11 Jan Simple countertop sauerkraut
To make this low-tech lacto-fermented sauerkraut, no special equipment is necessary, just a couple of jars with lids. For the veggies in this recipe, visit Blooming Glen Farm this weekend at the Wrightstown Mini-Market on Saturday, January 14th from 10-11am. They will have available their super sweet greenhouse grown carrots, field cabbage and more!
Chop fine 1 medium-large green cabbage (or equivalent).
Shred one carrot (optional) and mix in with the cabbage in a big bowl.
Sprinkle 1-2 tablespoons of natural, non-iodized sea salt over the veggies and stir it in. Taste a piece of cabbage– it should taste good and salty, like the ocean. If not add more salt.
Add 1/4 teaspoon caraway seeds and a few juniper berries (optional).
With a mallet or potato masher, pound your cabbage in the bowl for several minutes until it is nice and bruised to help water escape. Let rest for a few minutes with a plate and weight on top, go back and pound for a few minutes, and so on. When the mixture is too watery to pound well, you’re ready to jar it.
In 2 or 3 wide-mouth quart jars (or whatever size jars you have), pack in your kraut mixture as firmly as you can. You can do this with clean hands or handy kitchen utensils. Pour the remaining liquid equally into the jars. There should be enough liquid to cover your cabbage– if not, make a little more salty water and pour it in. Be sure to leave a couple of inches of head space at the top of each jar because kraut needs room to expand– otherwise it will fizz cabbage juice all over your counter top or even worse, your jar will explode. When everything is packed in and submerged, screw on your lids.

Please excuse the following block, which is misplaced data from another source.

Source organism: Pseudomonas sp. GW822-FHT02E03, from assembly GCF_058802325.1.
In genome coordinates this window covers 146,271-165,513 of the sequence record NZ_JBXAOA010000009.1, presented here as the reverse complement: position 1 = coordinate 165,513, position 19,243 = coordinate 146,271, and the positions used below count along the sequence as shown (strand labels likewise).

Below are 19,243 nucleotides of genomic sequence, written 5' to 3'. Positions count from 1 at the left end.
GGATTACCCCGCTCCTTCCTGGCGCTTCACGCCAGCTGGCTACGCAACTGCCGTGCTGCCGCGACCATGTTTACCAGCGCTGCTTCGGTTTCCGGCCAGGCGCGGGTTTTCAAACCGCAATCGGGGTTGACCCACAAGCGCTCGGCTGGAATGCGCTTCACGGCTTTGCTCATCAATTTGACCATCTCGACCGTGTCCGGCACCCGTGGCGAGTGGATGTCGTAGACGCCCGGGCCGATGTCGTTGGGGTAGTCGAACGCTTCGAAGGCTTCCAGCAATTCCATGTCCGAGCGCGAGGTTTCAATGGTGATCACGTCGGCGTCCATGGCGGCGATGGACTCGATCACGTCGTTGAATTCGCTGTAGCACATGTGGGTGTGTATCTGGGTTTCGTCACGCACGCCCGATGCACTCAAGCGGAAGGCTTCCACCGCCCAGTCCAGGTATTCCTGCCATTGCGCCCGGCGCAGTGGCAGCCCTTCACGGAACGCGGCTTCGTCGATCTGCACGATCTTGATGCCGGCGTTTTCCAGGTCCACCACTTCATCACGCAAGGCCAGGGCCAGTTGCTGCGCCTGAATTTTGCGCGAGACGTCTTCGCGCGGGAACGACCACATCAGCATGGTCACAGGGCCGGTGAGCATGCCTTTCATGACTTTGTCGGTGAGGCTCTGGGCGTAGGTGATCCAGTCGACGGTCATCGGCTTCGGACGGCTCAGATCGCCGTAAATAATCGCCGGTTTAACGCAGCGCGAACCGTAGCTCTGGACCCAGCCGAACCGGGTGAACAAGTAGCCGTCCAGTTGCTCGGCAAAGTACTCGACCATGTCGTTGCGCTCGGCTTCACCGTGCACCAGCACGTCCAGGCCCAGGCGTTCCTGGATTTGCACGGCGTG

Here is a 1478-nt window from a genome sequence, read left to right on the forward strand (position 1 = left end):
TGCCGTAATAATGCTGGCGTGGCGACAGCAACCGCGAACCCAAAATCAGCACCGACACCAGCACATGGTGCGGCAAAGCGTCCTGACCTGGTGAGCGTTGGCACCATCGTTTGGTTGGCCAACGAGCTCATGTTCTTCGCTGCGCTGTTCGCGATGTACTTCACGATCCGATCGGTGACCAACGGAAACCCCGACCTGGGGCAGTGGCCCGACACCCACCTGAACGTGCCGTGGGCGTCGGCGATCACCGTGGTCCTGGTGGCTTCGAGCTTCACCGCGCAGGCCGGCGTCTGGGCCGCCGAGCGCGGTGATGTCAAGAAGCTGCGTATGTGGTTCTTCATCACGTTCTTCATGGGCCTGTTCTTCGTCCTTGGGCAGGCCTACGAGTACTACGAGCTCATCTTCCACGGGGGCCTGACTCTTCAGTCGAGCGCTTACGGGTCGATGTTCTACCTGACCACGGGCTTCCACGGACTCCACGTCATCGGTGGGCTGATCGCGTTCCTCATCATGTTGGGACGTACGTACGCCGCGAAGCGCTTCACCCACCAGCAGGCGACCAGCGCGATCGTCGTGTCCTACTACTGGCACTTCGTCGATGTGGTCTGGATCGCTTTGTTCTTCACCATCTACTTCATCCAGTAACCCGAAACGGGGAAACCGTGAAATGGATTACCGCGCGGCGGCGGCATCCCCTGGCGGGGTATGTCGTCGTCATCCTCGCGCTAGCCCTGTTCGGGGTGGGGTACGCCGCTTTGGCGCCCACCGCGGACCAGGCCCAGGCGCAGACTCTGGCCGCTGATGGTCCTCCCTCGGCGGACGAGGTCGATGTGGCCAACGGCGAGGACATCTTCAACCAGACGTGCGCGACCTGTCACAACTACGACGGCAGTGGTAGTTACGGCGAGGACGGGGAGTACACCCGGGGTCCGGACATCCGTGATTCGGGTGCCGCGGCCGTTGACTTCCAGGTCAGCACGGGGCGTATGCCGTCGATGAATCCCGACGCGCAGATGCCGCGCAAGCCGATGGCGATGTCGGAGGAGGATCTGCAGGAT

Leave the kraut to ferment on your countertop for 3-5 days (or more depending on taste). It will ferment faster in warmer weather. Check on the contents every day or so and mash the cabbage back under the liquid with a spoon. It should smell cabbagy but sweet– an offensive rotting odor means your ferment has gone awry and you’ll need to start over– try more salt or liquid next time, which helps favor the beneficial lactobacilli bacteria that do the fermentation magic.
When the kraut is to your liking store it in the fridge where it can last several months.
Recipe submitted by Grace Rollins.
Grace Rollins, M.S., L.Ac. is a licensed acupuncturist and a candidate for certification as a Nutritional Therapist. She is the owner of Bridge Acupuncture and Natural Health in Doylestown, PA (www.bridgeacupuncture.com), leader of the Bucks County Chapter of the Weston A. Price Foundation (www.westonaprice.org), and an avid cook, athlete and martial artist. She joined her first CSA in 2002.